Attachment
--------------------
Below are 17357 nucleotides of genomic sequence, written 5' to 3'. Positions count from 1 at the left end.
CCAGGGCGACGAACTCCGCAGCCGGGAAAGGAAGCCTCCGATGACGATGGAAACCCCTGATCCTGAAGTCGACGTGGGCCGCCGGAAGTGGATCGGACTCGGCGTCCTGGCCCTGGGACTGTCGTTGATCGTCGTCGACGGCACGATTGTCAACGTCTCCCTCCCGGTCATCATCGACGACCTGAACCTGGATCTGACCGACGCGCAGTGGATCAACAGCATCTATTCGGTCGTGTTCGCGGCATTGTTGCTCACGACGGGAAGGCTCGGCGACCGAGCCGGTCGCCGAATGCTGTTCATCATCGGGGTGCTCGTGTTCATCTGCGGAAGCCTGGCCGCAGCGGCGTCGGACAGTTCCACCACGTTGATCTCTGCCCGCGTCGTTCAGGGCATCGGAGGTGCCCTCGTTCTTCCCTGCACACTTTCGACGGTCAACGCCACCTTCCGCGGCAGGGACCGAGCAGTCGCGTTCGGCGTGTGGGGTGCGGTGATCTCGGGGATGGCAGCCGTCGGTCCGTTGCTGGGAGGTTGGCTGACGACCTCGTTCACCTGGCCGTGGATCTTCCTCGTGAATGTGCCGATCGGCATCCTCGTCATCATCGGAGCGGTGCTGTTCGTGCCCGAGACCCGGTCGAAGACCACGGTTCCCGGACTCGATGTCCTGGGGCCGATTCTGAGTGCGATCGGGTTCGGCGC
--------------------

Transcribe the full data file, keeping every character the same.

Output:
Below are 17357 nucleotides of genomic sequence, written 5' to 3'. Positions count from 1 at the left end.
CCAGGGCGACGAACTCCGCAGCCGGGAAAGGAAGCCTCCGATGACGATGGAAACCCCTGATCCTGAAGTCGACGTGGGCCGCCGGAAGTGGATCGGACTCGGCGTCCTGGCCCTGGGACTGTCGTTGATCGTCGTCGACGGCACGATTGTCAACGTCTCCCTCCCGGTCATCATCGACGACCTGAACCTGGATCTGACCGACGCGCAGTGGATCAACAGCATCTATTCGGTCGTGTTCGCGGCATTGTTGCTCACGACGGGAAGGCTCGGCGACCGAGCCGGTCGCCGAATGCTGTTCATCATCGGGGTGCTCGTGTTCATCTGCGGAAGCCTGGCCGCAGCGGCGTCGGACAGTTCCACCACGTTGATCTCTGCCCGCGTCGTTCAGGGCATCGGAGGTGCCCTCGTTCTTCCCTGCACACTTTCGACGGTCAACGCCACCTTCCGCGGCAGGGACCGAGCAGTCGCGTTCGGCGTGTGGGGTGCGGTGATCTCGGGGATGGCAGCCGTCGGTCCGTTGCTGGGAGGTTGGCTGACGACCTCGTTCACCTGGCCGTGGATCTTCCTCGTGAATGTGCCGATCGGCATCCTCGTCATCATCGGAGCGGTGCTGTTCGTGCCCGAGACCCGGTCGAAGACCACGGTTCCCGGACTCGATGTCCTGGGGCCGATTCTGAGTGCGATCGGGTTCGGCGC